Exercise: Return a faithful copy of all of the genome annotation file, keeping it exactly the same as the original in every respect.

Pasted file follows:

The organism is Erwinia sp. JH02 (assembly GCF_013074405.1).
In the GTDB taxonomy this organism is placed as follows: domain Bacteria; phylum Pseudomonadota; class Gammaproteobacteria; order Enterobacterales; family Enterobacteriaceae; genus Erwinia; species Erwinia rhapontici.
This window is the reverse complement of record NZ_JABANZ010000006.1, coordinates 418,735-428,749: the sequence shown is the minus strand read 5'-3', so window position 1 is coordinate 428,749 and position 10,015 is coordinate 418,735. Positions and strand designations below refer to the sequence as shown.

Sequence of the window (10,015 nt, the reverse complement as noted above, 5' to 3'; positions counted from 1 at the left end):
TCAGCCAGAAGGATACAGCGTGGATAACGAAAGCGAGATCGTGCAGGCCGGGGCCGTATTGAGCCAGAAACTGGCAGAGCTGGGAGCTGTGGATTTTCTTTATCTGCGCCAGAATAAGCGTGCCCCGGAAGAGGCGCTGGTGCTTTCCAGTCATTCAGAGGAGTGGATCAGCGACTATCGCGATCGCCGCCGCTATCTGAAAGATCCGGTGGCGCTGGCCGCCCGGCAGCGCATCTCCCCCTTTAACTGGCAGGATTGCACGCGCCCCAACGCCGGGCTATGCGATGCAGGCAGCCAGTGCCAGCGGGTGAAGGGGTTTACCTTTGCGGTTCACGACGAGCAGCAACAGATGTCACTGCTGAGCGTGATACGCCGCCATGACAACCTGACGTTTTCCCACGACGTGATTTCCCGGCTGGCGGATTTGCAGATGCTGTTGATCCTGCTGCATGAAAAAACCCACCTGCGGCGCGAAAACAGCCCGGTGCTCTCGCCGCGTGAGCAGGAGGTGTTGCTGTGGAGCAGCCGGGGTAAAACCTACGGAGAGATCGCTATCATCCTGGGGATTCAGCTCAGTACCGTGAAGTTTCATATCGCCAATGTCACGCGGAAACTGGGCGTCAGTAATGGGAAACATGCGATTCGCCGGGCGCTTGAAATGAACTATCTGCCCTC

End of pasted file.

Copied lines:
The organism is Erwinia sp. JH02 (assembly GCF_013074405.1).
In the GTDB taxonomy this organism is placed as follows: domain Bacteria; phylum Pseudomonadota; class Gammaproteobacteria; order Enterobacterales; family Enterobacteriaceae; genus Erwinia; species Erwinia rhapontici.
This window is the reverse complement of record NZ_JABANZ010000006.1, coordinates 418,735-428,749: the sequence shown is the minus strand read 5'-3', so window position 1 is coordinate 428,749 and position 10,015 is coordinate 418,735. Positions and strand designations below refer to the sequence as shown.

Sequence of the window (10,015 nt, the reverse complement as noted above, 5' to 3'; positions counted from 1 at the left end):
TCAGCCAGAAGGATACAGCGTGGATAACGAAAGCGAGATCGTGCAGGCCGGGGCCGTATTGAGCCAGAAACTGGCAGAGCTGGGAGCTGTGGATTTTCTTTATCTGCGCCAGAATAAGCGTGCCCCGGAAGAGGCGCTGGTGCTTTCCAGTCATTCAGAGGAGTGGATCAGCGACTATCGCGATCGCCGCCGCTATCTGAAAGATCCGGTGGCGCTGGCCGCCCGGCAGCGCATCTCCCCCTTTAACTGGCAGGATTGCACGCGCCCCAACGCCGGGCTATGCGATGCAGGCAGCCAGTGCCAGCGGGTGAAGGGGTTTACCTTTGCGGTTCACGACGAGCAGCAACAGATGTCACTGCTGAGCGTGATACGCCGCCATGACAACCTGACGTTTTCCCACGACGTGATTTCCCGGCTGGCGGATTTGCAGATGCTGTTGATCCTGCTGCATGAAAAAACCCACCTGCGGCGCGAAAACAGCCCGGTGCTCTCGCCGCGTGAGCAGGAGGTGTTGCTGTGGAGCAGCCGGGGTAAAACCTACGGAGAGATCGCTATCATCCTGGGGATTCAGCTCAGTACCGTGAAGTTTCATATCGCCAATGTCACGCGGAAACTGGGCGTCAGTAATGGGAAACATGCGATTCGCCGGGCGCTTGAAATGAACTATCTGCCCTC